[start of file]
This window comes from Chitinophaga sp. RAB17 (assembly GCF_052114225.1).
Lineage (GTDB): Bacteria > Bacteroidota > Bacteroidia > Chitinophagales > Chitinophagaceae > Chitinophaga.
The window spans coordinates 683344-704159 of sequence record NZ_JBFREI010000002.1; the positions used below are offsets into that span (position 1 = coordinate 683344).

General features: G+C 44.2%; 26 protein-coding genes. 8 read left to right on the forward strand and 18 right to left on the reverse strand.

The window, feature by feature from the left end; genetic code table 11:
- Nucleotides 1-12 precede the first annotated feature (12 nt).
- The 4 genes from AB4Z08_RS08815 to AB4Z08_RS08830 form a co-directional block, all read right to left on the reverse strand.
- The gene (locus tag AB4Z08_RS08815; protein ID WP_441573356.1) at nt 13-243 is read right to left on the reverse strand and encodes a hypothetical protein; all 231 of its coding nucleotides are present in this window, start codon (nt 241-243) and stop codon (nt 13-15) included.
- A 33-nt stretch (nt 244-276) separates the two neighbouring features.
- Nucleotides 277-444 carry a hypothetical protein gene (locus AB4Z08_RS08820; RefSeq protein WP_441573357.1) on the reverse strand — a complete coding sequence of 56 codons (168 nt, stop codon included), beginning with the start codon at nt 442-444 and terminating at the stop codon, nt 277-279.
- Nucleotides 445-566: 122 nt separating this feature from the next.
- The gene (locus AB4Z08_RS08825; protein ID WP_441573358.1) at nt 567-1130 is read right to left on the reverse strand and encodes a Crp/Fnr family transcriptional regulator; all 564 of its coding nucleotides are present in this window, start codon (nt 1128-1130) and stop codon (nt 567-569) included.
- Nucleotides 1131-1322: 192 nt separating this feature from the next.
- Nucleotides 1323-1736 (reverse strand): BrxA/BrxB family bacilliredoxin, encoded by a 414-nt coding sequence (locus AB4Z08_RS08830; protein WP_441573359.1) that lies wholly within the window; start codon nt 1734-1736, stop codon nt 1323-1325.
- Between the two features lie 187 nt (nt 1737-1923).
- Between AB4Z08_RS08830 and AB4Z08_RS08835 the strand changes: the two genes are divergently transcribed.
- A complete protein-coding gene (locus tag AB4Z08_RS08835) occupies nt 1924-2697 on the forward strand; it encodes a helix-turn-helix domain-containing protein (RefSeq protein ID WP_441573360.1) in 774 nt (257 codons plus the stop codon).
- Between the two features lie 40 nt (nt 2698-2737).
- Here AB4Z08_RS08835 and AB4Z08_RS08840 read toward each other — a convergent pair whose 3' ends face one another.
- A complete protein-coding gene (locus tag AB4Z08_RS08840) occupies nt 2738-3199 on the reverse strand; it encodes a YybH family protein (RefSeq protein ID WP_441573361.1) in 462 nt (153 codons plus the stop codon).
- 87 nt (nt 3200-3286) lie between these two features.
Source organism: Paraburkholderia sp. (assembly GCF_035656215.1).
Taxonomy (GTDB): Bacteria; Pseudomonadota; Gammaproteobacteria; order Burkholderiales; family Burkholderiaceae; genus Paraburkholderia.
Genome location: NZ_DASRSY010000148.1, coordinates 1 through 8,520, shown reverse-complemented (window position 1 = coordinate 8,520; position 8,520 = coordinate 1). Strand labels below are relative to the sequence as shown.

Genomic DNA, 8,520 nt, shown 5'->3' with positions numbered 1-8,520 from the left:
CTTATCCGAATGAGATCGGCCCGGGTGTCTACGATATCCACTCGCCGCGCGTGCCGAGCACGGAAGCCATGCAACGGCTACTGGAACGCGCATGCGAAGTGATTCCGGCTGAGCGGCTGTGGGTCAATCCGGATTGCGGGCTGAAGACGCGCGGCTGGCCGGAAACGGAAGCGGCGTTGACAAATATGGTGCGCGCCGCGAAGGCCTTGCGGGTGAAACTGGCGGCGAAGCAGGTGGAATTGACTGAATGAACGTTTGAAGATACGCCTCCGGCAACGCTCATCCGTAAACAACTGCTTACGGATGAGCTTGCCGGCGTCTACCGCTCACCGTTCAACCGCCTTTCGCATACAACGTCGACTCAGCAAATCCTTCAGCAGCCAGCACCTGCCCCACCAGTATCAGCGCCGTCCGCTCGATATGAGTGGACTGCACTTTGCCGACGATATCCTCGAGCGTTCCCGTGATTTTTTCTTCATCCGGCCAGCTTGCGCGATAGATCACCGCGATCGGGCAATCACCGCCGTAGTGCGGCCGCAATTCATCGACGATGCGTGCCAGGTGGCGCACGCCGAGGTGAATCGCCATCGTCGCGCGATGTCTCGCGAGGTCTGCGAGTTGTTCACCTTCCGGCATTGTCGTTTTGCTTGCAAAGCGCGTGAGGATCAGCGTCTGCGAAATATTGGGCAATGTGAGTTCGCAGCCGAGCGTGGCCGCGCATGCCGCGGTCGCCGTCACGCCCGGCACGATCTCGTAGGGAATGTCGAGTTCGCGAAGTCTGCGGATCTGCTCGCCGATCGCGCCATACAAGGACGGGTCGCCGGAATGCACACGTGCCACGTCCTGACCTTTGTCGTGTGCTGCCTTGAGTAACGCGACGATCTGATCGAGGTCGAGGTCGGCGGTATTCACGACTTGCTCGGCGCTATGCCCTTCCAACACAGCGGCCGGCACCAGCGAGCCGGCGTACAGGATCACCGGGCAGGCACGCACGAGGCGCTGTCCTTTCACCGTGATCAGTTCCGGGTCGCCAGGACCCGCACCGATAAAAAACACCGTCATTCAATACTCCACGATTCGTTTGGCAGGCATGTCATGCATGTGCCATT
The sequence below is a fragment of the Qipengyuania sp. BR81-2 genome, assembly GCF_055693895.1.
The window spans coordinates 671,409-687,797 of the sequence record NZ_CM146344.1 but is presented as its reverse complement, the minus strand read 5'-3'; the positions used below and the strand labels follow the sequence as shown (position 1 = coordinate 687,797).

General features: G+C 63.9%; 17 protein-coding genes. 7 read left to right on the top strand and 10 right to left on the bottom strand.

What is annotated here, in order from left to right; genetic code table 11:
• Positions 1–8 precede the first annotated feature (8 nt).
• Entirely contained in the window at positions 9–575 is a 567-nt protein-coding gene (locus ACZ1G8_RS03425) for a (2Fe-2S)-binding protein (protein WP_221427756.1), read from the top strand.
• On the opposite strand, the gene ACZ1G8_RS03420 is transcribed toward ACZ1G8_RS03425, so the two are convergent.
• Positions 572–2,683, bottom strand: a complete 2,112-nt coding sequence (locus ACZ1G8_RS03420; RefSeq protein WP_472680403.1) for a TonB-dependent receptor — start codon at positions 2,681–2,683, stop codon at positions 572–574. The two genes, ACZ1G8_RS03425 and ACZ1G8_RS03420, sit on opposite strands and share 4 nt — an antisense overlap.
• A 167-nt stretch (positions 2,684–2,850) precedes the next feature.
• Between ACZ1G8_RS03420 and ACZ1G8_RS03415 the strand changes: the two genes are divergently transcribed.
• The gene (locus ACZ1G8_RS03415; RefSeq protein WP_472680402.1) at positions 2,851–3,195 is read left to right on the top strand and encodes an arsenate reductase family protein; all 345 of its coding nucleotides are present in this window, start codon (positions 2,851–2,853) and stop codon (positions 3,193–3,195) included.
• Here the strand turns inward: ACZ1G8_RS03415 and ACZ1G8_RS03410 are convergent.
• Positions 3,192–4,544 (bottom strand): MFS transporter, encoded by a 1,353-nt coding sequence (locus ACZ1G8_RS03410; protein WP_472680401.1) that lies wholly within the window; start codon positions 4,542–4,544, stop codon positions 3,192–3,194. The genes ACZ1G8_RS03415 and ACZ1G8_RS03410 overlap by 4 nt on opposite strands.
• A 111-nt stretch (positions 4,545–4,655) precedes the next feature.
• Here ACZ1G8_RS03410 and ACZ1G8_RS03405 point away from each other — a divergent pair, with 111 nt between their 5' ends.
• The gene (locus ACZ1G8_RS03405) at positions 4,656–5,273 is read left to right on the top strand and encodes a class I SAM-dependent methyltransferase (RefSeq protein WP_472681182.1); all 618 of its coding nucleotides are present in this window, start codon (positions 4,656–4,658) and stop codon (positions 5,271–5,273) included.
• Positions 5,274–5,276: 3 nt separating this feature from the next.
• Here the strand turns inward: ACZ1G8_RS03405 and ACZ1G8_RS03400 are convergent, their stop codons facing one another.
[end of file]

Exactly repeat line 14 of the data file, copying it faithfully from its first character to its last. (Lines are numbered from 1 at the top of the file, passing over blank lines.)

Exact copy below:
- Nucleotides 1323-1736 (reverse strand): BrxA/BrxB family bacilliredoxin, encoded by a 414-nt coding sequence (locus AB4Z08_RS08830; protein WP_441573359.1) that lies wholly within the window; start codon nt 1734-1736, stop codon nt 1323-1325.